151.246. The infiltration performance standard in Wisconsin's code is based on the
imperviousness of the site. For example, sites with low imperviousness or
development with less than 40% connected imperviousness such as parks,
cemeteries, and low-density residential development, must infiltrate sufficient runoff
volume so that the post-development infiltration volume shall be at least 90% of the
pre-development infiltration volume, based on an average annual rainfall. For sites
with 40%-80% connected imperviousness, such as medium- and high-density
residential, multi-family development, industrial and institutional development, and
office parks, the post-development infiltration volume shall be at least 75% of the
pre-development infiltration volume. For sites greater than 80% connected
imperviousness, such as commercial strip malls, shopping centers, and commercial
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downtowns, the post-development infiltration volume shall be at least 60% of the
pre-development infiltration volume.
Wisconsin - Part 2.7
Permit includes a post-construction performance standard that requires the permittee to reduce TSS
discharges by 20%.
2.7 Storm Water Quality Management
The permittee shall develop and implement a municipal storm water management program.
This program shall achieve compliance with the developed urban area performance standards
of s. NR 151.13(2)(b) 1Wis. Adm. Code, for those areas of the municipality that were not
subject to the post-construction performance standards ofss.NR 151.12 or 151.24, or ss. NR
151.122 through 151.126 or ss. 151.242 through 151.246, Wis. Adm. Code. The program shall
include:
2.7.1 To the maximum extent practicable, implementation of storm water management
practices necessary to achieve a 20% reduction in the annual average mass of total
suspended solids discharging from the MS4 to surface waters of the state as
compared to implementing no storm water management controls in accordance with
the compliance schedule in section 3 of this permit. The permittee may elect to meet
the 20% total suspended solids standard on a watershed or regional basis by working
with other permittee(s) to provide regional treatment that collectively meets the
standard.
Note: The 20% total suspended solids reduction requirement applies to runoff from
areas of urban land use and are not applicable to agricultural or rural land uses and
associated roads. Additional MS4 modeling guidance for modeling the total
suspended solids control is given on the Department's Internet site at:
http://dnr.wi.gov/topic/stormwater/standards/ms4 modeling.html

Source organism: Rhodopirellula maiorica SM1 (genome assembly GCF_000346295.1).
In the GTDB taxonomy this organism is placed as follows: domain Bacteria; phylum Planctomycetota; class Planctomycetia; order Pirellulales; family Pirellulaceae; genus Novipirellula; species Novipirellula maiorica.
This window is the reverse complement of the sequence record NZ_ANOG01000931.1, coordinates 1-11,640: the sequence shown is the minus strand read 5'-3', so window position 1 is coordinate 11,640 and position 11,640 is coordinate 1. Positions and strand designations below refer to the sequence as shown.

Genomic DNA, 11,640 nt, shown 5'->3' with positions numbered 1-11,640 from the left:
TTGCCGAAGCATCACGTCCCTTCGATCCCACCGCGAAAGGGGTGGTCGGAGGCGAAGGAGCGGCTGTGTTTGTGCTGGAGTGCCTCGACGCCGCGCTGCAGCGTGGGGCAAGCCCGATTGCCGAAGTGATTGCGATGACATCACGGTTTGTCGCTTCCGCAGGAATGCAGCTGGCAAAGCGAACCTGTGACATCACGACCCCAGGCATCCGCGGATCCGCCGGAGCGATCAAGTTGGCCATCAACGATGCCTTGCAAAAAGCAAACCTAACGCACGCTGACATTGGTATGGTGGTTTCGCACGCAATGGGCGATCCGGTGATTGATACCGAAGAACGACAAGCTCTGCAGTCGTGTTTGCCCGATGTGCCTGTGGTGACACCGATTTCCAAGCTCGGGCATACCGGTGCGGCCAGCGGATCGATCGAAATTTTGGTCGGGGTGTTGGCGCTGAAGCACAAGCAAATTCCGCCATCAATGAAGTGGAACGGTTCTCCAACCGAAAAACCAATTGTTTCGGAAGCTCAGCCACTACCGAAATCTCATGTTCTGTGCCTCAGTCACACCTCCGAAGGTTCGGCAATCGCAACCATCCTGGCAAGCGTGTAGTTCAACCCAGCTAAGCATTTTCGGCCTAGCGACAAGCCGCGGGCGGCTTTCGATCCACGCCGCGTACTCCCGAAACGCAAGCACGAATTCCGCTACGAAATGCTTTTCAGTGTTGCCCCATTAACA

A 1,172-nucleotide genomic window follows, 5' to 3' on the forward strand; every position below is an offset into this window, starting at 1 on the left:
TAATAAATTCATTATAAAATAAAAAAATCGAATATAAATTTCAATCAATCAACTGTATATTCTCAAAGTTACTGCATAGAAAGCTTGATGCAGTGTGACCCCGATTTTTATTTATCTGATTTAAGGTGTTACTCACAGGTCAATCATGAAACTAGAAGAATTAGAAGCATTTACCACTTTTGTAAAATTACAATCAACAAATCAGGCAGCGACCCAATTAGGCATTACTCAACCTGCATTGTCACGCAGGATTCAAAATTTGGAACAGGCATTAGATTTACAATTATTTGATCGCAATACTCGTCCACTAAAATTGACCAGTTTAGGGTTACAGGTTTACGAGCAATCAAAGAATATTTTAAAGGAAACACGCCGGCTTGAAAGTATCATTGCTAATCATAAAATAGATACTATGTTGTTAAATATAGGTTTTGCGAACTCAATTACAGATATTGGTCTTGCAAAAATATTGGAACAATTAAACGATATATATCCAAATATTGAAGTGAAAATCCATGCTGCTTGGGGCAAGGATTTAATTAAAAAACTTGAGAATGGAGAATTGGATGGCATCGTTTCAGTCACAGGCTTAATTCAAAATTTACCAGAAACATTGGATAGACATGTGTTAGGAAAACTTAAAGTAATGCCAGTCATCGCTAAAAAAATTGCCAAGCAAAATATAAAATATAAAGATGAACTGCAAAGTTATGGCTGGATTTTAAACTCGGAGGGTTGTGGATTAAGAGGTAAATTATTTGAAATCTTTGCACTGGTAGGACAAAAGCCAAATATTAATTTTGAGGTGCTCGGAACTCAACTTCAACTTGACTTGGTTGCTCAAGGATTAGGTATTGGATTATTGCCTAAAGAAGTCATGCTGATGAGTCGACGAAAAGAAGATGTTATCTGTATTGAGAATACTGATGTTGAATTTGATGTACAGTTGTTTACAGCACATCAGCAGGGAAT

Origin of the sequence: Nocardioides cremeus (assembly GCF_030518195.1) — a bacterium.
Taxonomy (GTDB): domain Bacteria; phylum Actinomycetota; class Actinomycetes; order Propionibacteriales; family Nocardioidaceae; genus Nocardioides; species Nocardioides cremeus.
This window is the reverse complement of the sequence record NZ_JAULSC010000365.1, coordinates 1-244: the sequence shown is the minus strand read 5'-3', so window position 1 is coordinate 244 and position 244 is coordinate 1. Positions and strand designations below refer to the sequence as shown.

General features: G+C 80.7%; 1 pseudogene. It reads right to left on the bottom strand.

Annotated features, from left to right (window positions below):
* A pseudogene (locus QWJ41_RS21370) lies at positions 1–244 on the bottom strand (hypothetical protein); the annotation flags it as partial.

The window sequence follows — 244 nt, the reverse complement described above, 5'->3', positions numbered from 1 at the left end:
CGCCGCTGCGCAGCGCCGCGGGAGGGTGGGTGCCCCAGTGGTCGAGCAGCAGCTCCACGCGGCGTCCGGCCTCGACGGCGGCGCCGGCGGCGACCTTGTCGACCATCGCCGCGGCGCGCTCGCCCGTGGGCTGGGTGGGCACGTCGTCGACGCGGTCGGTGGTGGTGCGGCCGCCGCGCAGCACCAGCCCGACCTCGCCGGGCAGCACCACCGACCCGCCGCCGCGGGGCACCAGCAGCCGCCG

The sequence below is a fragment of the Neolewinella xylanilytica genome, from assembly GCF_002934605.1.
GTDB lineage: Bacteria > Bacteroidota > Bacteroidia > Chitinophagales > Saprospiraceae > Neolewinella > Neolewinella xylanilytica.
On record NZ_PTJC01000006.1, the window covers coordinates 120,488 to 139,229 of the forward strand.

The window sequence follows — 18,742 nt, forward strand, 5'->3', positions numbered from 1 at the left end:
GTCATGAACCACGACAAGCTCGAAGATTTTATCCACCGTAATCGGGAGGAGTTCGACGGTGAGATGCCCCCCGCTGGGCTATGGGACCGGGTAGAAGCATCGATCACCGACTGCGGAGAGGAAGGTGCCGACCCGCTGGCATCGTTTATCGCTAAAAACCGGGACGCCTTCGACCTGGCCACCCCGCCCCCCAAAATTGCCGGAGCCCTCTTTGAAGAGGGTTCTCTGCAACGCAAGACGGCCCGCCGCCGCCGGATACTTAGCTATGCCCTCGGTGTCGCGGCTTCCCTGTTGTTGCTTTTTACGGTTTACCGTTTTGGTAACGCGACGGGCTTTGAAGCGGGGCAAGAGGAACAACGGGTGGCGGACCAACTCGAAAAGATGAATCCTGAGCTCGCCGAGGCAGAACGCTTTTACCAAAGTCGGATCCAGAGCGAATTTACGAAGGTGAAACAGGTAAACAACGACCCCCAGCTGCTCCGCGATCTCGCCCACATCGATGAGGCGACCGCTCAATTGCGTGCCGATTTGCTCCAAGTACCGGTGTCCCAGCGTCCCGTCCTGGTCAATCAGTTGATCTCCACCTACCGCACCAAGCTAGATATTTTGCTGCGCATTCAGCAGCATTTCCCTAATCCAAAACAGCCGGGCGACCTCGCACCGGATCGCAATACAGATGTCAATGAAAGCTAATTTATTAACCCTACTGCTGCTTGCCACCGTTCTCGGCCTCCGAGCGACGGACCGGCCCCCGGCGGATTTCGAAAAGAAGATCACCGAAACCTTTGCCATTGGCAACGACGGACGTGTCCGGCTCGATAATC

California - Part E.12.e(ii)(c)
Permit includes a numeric sizing criteria for retention and treatment practices.
(c) Numeric Sizing Criteria for Storm Water Retention and Treatment
The Permittees shall require facilities designed to evapotranspire, infiltrate, harvest/use, and
biotreat storm water to meet at least one of the following hydraulic sizing design criteria:
1) Volumetric Criteria:
a)	The maximized capture storm water volume for the tributary area, on the basis
of historical rainfall records, determined using the formula and volume capture
coefficients in Urban Runoff Quality Management, WEF Manual of Practice
No. 23/ASCE Manual of Practice No. 87 (1998) pages 175-178 (that is,
approximately the 85th percentile 24-hour storm runoff event); or
b)	The volume of annual runoff required to achieve 80 percent or more capture,
determined in accordance with the methodology in Section 5 of the CASQA's
Stormwater Best Management Practice Handbook, New Development and
Redevelopment (2003), using local rainfall data.
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2) Flow-based Criteria:
a)	The flow of runoff produced from a rain event equal to at least 0.2 inches per
hour intensity; or
b)	The flow of runoff produced from a rain event equal to at least 2 times the 85th
percentile hourly rainfall intensity as determined from local rainfall records.
California - Part E.12.f
Permit includes hydromodification management requirements for all regulated projects.
E.12.f. Hydromodification Management
(i)	Task Description - Within the third year of the effective date of the permit, the Permittee
shall develop and implement Hydromodification Management procedures.
Hydromodification management projects are Regulated Projects that create and/or replace
one acre or more of impervious surface. A project that does not increase impervious
surface area over the pre-project condition is not a hydromodification management
project.
(ii)	Implementation Level - The Permittee shall implement the following Hydromodification
Standard:
(a)	Post-project runoff shall not exceed estimated pre-project flow rate for the 2-year, 24-
hour storm in the following geomorphic provinces (Figure 1):
	Coast Ranges
	Klamath Mountains
	Cascade Range
	Modoc Plateau
	Basin and Range